SOURCE: History of Texas, Together with a Biographical History of Milam, Williamson, Bastrop, Travis, Lee and Burleson Counties. (Chicago, IL: Lewis, 1893), p. 332 & 333.
William E. Bozeman - Few families are richer in history than the Bozeman family, and fewer of them have made any effort to gather and preserve in tangible shape for posterity a record of the deeds and achievements of their ancestors as far back as their foreign ancestry. Such records the Bozemans have, owing to the care of one Joseph Bozeman, of Meridian, Mississippi. The work was accomplished after about a decade of hard labor, at a considerable outlay and without remuneration. From this little volume we learn that the family is one of the oldest and most prominent in the United States. The name originated in Europe, possibly in Holland, where it seems to have been Bosman.
Joseph E. Bozeman and Nathan Bozeman emigrated to America with one of the Baltimores, and were among the pioneers of Maryland, but how they obtained a footing in the English county of the Calverts is not stated. Granting that they first crossed the channel to England, and set out for the New World as stated, their descendants scattered from the Baltimore colony to all points of the compass, North and South Carolina coming in for a good share of them.
Samuel Bozeman was born in Bladen county, North Carolina, in 1730. He married Ann Richardson, a daughter of Nathaniel Richardson, who was a member of the Provincial Congress held at Halifax in 1776.
Nine children were born to Samuel Bozeman, the first being Joseph Bozeman, who was the double great-grandfather of our subject, born in North Carolina in April, 1756. He was a patriot soldier and participated in the siege of Augusta, Georgia, to which State at the close of hostilities he and his brothers and sisters immigrated, settling near Savannah.
His first wife was a Miss Wood, a sister of Rev. David Wood, a Baptist minister. Mrs. Bozeman died young and left only one child, Nathan Bozeman, the father of the celebrated New York physician and surgeon, Dr. Bozeman.
The second wife of Joseph Bozeman was Elizabeth Pendleton, of Pennsylvania, whom he married in 1797.
In 1806, Joseph Bozemanmoved his family to Kaskaskia, Illinois, by stage, requiring from March to May to make the trip. Disease was so prevalent there that the lives of his family were in jeopardy, and he returned in the fall of the same year to Georgia on pack horses. In 1818 he moved his effects from Twiggs county, Georgia, to Covington county, Alabama, where he died in 1821, from the effects of a wound from a falling tree.
Mr. Bozeman was a fine mechanic, being skilled both in wood and iron, and was a gunsmith also. He was a fine marksman, and had a great taste for the sports of hunting and fishing. By occupation he was a farmer, and made it successful. Politically, he was a Democrat, and religiously a member of the Baptist Church.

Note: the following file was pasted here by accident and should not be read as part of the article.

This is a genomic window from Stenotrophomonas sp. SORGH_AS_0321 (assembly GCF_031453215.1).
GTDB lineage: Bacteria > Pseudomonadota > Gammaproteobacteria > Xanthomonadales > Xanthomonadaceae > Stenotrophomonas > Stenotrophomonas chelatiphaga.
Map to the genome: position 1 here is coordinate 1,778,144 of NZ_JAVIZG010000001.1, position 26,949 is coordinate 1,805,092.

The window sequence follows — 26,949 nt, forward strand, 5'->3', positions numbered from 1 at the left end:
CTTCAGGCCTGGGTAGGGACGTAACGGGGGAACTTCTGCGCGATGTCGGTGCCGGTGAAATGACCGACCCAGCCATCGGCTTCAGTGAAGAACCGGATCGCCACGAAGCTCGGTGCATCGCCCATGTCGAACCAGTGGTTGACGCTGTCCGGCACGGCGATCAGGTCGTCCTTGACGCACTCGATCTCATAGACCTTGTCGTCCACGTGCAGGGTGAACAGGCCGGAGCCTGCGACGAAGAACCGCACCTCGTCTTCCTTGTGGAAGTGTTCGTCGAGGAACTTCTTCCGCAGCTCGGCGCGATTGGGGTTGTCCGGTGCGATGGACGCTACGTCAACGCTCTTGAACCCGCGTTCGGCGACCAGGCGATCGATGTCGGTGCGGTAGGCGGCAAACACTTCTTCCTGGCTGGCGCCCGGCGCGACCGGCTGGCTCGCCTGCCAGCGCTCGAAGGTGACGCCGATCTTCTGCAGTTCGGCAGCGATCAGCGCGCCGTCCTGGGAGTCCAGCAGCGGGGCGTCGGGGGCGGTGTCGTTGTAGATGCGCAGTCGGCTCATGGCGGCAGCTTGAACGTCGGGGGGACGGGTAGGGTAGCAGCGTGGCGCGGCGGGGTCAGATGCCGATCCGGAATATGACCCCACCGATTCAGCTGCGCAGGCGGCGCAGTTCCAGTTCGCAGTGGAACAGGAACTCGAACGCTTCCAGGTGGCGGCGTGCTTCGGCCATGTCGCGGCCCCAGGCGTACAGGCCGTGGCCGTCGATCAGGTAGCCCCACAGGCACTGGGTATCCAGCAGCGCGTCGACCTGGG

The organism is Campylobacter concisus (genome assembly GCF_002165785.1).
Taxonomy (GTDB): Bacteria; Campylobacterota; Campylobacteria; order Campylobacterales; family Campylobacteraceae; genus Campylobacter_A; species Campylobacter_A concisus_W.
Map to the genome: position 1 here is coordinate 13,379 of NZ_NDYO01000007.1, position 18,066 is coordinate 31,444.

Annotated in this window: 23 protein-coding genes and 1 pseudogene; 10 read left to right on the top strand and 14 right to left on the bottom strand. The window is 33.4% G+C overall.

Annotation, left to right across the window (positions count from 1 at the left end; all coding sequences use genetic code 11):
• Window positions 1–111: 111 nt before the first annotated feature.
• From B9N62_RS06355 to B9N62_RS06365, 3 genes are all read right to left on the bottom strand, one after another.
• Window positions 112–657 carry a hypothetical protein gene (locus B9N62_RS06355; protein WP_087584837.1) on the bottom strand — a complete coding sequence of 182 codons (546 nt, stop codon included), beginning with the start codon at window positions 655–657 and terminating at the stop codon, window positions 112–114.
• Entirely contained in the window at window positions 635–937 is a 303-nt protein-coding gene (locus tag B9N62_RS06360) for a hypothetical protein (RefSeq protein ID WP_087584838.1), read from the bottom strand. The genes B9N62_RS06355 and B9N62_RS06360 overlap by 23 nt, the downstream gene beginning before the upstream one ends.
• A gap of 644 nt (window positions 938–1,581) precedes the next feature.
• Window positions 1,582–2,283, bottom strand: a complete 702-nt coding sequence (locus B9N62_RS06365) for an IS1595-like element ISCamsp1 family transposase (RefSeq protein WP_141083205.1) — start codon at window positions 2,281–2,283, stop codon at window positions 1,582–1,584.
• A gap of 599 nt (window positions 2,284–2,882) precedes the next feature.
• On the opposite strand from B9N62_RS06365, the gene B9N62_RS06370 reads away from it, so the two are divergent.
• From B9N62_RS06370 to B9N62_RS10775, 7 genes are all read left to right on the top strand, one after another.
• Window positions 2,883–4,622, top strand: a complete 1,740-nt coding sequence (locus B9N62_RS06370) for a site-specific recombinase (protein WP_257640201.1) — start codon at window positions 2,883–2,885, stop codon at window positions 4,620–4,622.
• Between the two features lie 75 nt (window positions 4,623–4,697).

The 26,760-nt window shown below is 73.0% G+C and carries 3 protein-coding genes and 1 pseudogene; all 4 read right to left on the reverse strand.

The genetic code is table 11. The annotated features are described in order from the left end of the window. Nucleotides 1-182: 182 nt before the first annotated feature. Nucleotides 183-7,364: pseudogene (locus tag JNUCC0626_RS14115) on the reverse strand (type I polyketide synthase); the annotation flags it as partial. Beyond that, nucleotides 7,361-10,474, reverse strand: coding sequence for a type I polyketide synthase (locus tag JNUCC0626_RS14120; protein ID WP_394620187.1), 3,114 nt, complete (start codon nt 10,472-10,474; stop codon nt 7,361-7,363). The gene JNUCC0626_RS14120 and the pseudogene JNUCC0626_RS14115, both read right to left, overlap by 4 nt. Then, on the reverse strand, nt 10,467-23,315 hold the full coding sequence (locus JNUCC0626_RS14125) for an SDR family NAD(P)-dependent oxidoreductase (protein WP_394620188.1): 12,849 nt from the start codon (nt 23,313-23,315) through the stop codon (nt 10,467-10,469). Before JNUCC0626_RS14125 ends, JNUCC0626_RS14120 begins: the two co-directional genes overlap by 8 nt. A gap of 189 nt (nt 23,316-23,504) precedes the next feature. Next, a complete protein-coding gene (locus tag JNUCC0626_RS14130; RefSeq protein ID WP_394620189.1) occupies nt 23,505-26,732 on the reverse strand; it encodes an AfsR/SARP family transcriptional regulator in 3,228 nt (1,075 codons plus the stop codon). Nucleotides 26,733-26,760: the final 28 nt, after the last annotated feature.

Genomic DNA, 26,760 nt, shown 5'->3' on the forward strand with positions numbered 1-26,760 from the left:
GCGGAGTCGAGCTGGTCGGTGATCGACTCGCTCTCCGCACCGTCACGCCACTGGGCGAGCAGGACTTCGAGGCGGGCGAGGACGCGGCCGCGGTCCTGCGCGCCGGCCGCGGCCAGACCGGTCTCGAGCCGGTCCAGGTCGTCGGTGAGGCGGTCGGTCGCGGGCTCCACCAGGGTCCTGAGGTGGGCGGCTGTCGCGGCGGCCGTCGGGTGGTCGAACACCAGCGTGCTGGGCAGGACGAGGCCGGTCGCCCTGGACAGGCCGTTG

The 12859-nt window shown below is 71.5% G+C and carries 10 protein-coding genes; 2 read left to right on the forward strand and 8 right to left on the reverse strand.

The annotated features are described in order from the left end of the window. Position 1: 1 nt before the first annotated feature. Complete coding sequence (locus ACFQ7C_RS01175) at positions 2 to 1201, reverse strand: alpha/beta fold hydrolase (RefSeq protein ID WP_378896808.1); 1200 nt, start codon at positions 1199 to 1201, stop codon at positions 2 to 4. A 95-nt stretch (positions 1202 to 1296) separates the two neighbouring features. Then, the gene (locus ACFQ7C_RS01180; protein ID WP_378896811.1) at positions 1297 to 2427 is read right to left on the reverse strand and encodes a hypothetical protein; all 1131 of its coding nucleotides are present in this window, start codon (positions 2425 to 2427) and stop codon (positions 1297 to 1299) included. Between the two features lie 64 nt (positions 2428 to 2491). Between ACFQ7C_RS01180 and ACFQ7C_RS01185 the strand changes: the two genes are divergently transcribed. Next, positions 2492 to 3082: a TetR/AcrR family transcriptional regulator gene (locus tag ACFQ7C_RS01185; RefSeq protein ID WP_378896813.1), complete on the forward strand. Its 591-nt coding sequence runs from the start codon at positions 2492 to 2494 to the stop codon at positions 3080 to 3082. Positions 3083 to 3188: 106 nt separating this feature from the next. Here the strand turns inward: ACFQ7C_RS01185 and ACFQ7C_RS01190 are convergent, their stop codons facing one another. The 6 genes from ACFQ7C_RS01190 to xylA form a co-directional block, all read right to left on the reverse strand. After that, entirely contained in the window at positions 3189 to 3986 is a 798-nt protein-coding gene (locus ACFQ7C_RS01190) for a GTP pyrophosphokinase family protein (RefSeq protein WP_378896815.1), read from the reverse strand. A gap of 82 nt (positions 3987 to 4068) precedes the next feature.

Nathan Bozeman was born October 7, 1785, and November 1, 1807, married Miss Harriet Knotts, of Burke county, Georgia, near Waynesboro. Mr. Knotts was born in South Carolina in 1745, and was a colonial soldier in the War of the Revolution.
In 1810, Nathan Bozeman moved to Covington county, Alabama, and six years later removed to Butler county, near Greenville, and finally moved, in 1838, to Coosa county, where he died ten years later, October 11, 1848. He was a man of great industry, and public-spirited to a remarkable degree. He used to say that the sound of many axes in forest and field was the sweetest music he ever heard, and always believed in all of the members in his household having employment. He accumulated a good property, and won a high place in public esteem. As a valuable and honorable citizen, Nathan Bozeman will always be remembered. His family consisted of eleven children, the fourth of which family was David Wood Bozeman, the father of our subject.
The birth of David W. Bozeman took place February 16, 1814, and he received the rudiments of an education in his native State. When only eighteen years of age he married Miss Ann English Browning, a lady of fifteen. For many years of his life Mr. Bozeman was engaged as an overseer, and as his means accumulated he invested in negro property, whose labor made him rich rapidly. He bought and managed large estates and became one of the most successful financiers in the State of Alabama. Moneyed corporations sought his assistance and counsel, and the State his services. He was an ardent Democrat of the State-Rights stripe, and of pronounced disunion sentiments when the question union was being agitated.